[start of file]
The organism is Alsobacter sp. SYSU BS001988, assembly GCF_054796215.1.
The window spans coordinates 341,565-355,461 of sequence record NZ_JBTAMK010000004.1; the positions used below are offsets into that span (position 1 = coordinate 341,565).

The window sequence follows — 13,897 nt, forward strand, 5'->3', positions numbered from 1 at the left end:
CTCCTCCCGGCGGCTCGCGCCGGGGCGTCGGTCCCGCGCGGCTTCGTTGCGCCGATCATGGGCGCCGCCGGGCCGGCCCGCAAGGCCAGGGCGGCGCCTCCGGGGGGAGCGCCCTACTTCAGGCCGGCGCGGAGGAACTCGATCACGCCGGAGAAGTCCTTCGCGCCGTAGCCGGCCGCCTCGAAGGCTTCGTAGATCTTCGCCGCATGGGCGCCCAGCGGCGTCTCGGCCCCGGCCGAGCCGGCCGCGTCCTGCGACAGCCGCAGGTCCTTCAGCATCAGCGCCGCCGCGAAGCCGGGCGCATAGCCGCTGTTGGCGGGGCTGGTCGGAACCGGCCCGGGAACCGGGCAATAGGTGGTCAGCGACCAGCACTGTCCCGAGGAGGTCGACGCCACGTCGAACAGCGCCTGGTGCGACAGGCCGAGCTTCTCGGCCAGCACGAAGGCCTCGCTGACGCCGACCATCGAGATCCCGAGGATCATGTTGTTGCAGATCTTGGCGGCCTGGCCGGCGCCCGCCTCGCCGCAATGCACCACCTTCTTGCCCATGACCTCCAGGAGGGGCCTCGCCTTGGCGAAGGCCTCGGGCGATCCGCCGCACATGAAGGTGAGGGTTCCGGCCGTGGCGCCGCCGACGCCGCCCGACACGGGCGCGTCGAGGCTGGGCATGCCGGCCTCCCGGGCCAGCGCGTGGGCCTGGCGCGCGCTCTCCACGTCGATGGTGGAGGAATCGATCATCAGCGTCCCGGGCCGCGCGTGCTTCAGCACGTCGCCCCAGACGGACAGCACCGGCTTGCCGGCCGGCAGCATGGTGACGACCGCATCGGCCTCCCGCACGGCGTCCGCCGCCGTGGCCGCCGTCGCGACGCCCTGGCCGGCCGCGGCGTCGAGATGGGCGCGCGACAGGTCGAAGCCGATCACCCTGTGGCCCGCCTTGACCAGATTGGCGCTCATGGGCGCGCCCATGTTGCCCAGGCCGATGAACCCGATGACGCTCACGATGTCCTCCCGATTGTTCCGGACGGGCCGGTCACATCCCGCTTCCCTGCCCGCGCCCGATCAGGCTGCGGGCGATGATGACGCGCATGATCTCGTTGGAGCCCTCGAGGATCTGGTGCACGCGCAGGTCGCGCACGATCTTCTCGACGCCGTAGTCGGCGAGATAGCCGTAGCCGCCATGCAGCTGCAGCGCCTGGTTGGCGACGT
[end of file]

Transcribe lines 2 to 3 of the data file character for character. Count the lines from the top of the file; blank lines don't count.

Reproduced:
The window spans coordinates 341,565-355,461 of sequence record NZ_JBTAMK010000004.1; the positions used below are offsets into that span (position 1 = coordinate 341,565).

The window sequence follows — 13,897 nt, forward strand, 5'->3', positions numbered from 1 at the left end: